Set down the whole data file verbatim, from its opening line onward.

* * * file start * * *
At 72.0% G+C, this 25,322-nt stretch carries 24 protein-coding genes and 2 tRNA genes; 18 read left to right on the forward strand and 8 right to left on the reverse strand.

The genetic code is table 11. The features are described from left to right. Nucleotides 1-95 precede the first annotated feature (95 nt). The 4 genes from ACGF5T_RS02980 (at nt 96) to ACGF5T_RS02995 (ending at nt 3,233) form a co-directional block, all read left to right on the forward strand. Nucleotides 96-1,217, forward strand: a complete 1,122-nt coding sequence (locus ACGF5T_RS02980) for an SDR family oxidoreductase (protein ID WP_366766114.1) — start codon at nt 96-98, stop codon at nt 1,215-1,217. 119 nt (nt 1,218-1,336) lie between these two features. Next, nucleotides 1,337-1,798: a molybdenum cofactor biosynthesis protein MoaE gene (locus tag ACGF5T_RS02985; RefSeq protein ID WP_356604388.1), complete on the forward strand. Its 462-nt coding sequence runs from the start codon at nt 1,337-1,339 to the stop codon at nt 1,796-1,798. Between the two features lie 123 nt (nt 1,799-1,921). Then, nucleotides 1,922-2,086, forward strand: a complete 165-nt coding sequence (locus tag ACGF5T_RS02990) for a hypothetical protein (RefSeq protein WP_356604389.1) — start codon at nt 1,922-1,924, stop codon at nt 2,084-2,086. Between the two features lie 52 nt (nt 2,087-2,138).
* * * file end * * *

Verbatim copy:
At 72.0% G+C, this 25,322-nt stretch carries 24 protein-coding genes and 2 tRNA genes; 18 read left to right on the forward strand and 8 right to left on the reverse strand.

The genetic code is table 11. The features are described from left to right. Nucleotides 1-95 precede the first annotated feature (95 nt). The 4 genes from ACGF5T_RS02980 (at nt 96) to ACGF5T_RS02995 (ending at nt 3,233) form a co-directional block, all read left to right on the forward strand. Nucleotides 96-1,217, forward strand: a complete 1,122-nt coding sequence (locus ACGF5T_RS02980) for an SDR family oxidoreductase (protein ID WP_366766114.1) — start codon at nt 96-98, stop codon at nt 1,215-1,217. 119 nt (nt 1,218-1,336) lie between these two features. Next, nucleotides 1,337-1,798: a molybdenum cofactor biosynthesis protein MoaE gene (locus tag ACGF5T_RS02985; RefSeq protein ID WP_356604388.1), complete on the forward strand. Its 462-nt coding sequence runs from the start codon at nt 1,337-1,339 to the stop codon at nt 1,796-1,798. Between the two features lie 123 nt (nt 1,799-1,921). Then, nucleotides 1,922-2,086, forward strand: a complete 165-nt coding sequence (locus tag ACGF5T_RS02990) for a hypothetical protein (RefSeq protein WP_356604389.1) — start codon at nt 1,922-1,924, stop codon at nt 2,084-2,086. Between the two features lie 52 nt (nt 2,087-2,138).